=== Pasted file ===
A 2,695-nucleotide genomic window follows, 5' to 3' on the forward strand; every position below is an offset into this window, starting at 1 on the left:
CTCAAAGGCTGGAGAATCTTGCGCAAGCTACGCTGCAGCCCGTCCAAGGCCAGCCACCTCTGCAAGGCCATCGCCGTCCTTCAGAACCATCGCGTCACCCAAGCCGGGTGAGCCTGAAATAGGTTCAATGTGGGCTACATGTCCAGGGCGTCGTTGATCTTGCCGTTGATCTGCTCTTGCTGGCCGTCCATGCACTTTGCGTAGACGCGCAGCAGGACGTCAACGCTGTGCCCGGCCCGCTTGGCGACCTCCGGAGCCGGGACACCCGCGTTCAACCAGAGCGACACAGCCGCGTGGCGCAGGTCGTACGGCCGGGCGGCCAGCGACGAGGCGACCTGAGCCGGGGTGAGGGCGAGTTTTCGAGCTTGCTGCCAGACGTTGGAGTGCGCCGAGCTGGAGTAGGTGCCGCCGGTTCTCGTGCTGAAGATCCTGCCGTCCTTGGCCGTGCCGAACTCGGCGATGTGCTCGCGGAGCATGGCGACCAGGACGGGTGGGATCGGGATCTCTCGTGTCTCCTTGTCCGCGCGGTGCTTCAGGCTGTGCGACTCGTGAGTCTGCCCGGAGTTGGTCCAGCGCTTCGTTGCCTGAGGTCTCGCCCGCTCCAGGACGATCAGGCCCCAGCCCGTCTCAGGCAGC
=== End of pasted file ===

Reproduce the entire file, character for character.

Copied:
A 2,695-nucleotide genomic window follows, 5' to 3' on the forward strand; every position below is an offset into this window, starting at 1 on the left:
CTCAAAGGCTGGAGAATCTTGCGCAAGCTACGCTGCAGCCCGTCCAAGGCCAGCCACCTCTGCAAGGCCATCGCCGTCCTTCAGAACCATCGCGTCACCCAAGCCGGGTGAGCCTGAAATAGGTTCAATGTGGGCTACATGTCCAGGGCGTCGTTGATCTTGCCGTTGATCTGCTCTTGCTGGCCGTCCATGCACTTTGCGTAGACGCGCAGCAGGACGTCAACGCTGTGCCCGGCCCGCTTGGCGACCTCCGGAGCCGGGACACCCGCGTTCAACCAGAGCGACACAGCCGCGTGGCGCAGGTCGTACGGCCGGGCGGCCAGCGACGAGGCGACCTGAGCCGGGGTGAGGGCGAGTTTTCGAGCTTGCTGCCAGACGTTGGAGTGCGCCGAGCTGGAGTAGGTGCCGCCGGTTCTCGTGCTGAAGATCCTGCCGTCCTTGGCCGTGCCGAACTCGGCGATGTGCTCGCGGAGCATGGCGACCAGGACGGGTGGGATCGGGATCTCTCGTGTCTCCTTGTCCGCGCGGTGCTTCAGGCTGTGCGACTCGTGAGTCTGCCCGGAGTTGGTCCAGCGCTTCGTTGCCTGAGGTCTCGCCCGCTCCAGGACGATCAGGCCCCAGCCCGTCTCAGGCAGC